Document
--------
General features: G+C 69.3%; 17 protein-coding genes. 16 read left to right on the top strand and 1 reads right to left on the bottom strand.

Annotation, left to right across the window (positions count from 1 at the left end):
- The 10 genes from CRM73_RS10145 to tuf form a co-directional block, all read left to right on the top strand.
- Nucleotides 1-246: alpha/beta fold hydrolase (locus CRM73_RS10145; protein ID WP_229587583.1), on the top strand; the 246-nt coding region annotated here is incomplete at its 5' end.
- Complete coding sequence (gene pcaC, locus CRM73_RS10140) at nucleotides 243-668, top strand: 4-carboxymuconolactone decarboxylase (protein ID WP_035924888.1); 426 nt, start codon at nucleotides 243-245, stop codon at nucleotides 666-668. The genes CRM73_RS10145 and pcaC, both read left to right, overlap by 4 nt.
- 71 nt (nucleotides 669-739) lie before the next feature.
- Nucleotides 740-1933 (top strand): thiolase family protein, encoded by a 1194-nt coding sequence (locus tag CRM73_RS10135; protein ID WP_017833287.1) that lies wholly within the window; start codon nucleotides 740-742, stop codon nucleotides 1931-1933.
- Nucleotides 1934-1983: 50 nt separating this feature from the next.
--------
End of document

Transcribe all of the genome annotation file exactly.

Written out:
General features: G+C 69.3%; 17 protein-coding genes. 16 read left to right on the top strand and 1 reads right to left on the bottom strand.

Annotation, left to right across the window (positions count from 1 at the left end):
- The 10 genes from CRM73_RS10145 to tuf form a co-directional block, all read left to right on the top strand.
- Nucleotides 1-246: alpha/beta fold hydrolase (locus CRM73_RS10145; protein ID WP_229587583.1), on the top strand; the 246-nt coding region annotated here is incomplete at its 5' end.
- Complete coding sequence (gene pcaC, locus CRM73_RS10140) at nucleotides 243-668, top strand: 4-carboxymuconolactone decarboxylase (protein ID WP_035924888.1); 426 nt, start codon at nucleotides 243-245, stop codon at nucleotides 666-668. The genes CRM73_RS10145 and pcaC, both read left to right, overlap by 4 nt.
- 71 nt (nucleotides 669-739) lie before the next feature.
- Nucleotides 740-1933 (top strand): thiolase family protein, encoded by a 1194-nt coding sequence (locus tag CRM73_RS10135; protein ID WP_017833287.1) that lies wholly within the window; start codon nucleotides 740-742, stop codon nucleotides 1931-1933.
- Nucleotides 1934-1983: 50 nt separating this feature from the next.